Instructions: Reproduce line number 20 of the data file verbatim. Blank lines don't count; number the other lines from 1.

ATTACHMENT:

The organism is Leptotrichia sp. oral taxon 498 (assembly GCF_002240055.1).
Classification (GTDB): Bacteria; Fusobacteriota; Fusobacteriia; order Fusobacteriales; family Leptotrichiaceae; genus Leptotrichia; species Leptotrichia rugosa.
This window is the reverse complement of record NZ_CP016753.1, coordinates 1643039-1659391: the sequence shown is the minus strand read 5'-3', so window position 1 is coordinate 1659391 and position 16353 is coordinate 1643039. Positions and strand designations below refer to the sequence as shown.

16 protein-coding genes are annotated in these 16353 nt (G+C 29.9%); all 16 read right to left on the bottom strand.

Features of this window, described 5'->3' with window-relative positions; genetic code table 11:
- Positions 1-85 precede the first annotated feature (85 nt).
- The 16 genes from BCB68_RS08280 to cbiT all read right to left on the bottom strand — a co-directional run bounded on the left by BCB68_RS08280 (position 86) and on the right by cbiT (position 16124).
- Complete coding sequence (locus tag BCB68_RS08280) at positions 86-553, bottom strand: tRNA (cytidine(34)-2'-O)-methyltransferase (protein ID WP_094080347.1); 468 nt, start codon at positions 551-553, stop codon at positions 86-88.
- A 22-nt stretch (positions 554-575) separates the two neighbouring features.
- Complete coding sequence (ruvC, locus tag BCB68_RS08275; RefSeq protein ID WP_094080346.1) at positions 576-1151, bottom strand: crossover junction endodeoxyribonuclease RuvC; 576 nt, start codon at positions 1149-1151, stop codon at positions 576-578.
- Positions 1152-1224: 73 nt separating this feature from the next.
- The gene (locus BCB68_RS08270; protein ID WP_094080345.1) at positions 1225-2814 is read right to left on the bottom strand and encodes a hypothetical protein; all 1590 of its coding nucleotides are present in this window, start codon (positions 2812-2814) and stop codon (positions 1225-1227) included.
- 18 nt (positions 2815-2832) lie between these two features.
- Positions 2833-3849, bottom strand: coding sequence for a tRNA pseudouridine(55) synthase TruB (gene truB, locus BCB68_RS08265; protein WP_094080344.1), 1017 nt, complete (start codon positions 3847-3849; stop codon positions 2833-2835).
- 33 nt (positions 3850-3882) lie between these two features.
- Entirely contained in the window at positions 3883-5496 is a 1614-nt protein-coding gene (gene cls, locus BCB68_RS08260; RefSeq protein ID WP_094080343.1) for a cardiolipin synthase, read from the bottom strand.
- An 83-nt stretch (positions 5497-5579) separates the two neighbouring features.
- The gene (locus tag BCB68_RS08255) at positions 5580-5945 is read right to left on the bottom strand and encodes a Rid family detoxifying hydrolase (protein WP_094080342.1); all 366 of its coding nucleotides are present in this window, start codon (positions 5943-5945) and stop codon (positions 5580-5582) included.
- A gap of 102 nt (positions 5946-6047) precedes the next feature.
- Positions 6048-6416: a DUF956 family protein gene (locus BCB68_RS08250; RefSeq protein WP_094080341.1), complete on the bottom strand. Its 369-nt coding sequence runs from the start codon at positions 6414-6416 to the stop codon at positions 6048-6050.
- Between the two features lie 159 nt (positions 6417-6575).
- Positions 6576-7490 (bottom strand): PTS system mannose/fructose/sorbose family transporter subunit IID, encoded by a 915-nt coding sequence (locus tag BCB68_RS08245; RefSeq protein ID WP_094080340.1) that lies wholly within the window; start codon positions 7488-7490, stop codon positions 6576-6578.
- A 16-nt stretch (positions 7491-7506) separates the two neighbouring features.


- Positions 6048-6416: a DUF956 family protein gene (locus BCB68_RS08250; RefSeq protein WP_094080341.1), complete on the bottom strand. Its 369-nt coding sequence runs from the start codon at positions 6414-6416 to the stop codon at positions 6048-6050.